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An Introduction to Financial Analysis

Updated on December 11, 2016


They are quite quick and effective means of establishing a true picture of the entity, by looking at the financial accounts.

We have gone through one already in Working Capital Ratios, but there are many other areas that you can analyse using Financial Ratio analysis.

  • Profitability and return
  • Long-term solvency and stability
  • Short-term solvency and liquidity / working capital
  • Efficiency
  • Shareholder’s investment ratios

Ratios are an effective means of analysing, but must not be used alone when assessing a company.

Here are some things that you should also bear in mind:

  • The wider economy and political situation. Look at this locally, nationally etc.
  • Market conditions in the industry
  • The age and nature of the company’s assets
  • The suppliers and customers and their stability
  • Accounting policies
  • Additional notes in the accounts
  • Other news

One key measure to see the profitability of an entity is to find the PBIT (profit before Interest and Tax) on the P&L. This is also often referred to as the Operating Profit.

If you are dealing with retail or manufacturing business, you may wish to find the Gross Profit also. The Gross Profit is the Revenue – Direct Costs attributed to the sale of those items.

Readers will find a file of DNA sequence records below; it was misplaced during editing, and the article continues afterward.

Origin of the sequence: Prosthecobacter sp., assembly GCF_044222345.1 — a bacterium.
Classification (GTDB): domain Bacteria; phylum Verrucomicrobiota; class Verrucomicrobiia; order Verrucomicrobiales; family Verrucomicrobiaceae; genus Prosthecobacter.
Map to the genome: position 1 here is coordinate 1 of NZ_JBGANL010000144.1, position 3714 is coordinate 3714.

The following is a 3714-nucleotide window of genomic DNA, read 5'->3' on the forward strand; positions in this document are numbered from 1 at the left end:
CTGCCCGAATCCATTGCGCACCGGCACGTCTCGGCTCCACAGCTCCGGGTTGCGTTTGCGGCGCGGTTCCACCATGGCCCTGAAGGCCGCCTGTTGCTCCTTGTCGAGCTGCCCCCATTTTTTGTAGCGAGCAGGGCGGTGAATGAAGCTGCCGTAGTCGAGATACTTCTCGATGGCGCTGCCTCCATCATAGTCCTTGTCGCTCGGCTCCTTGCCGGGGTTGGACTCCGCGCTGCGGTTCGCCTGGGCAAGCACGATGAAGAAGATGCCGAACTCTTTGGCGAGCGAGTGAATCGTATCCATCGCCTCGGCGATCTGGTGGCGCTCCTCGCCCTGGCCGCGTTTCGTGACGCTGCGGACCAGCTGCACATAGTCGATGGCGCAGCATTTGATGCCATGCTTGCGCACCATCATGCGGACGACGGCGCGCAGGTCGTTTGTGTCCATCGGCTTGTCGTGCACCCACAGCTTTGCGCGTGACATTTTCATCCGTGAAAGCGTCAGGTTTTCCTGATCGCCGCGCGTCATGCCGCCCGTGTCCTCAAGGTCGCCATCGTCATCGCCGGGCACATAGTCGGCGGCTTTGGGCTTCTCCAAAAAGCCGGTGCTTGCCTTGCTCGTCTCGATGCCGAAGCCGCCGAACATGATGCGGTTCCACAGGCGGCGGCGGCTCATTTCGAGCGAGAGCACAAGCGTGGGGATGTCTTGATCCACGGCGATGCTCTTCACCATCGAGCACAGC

Comparing these profits can be difficult across companies, due to differences in the relative size. If you have a large company it will have large bottom line profit, but it will not necessarily have a good return on investment. One way to check profitability in a more relative way is to look at the margins.


Operating Profit Margins

This shows the relative efficiency of the company and the profits generated compared to the costs. This is an important aspect to see how truly profitable the company is.

The above margin tells us the relative efficiency of the direct costs for sales.

What does a Low Operating Margin mean?

What does a Low Gross Margin mean?

If the Gross Margin is high and Operating Margin is high, what is the issue?

How could you correct a low Gross Margin?

How could you correct a low Operating Margin?



LIFO (Last In First Out) is the opposite of FIFO. Instead of the oldest inventory being considered as sold first, the newest product is sold first. While the factory analogy works for the FIFO, consider a bakery. By lunch or evening, the bread baked from the morning will not sell as well as the fresh ones from the afternoon batch.

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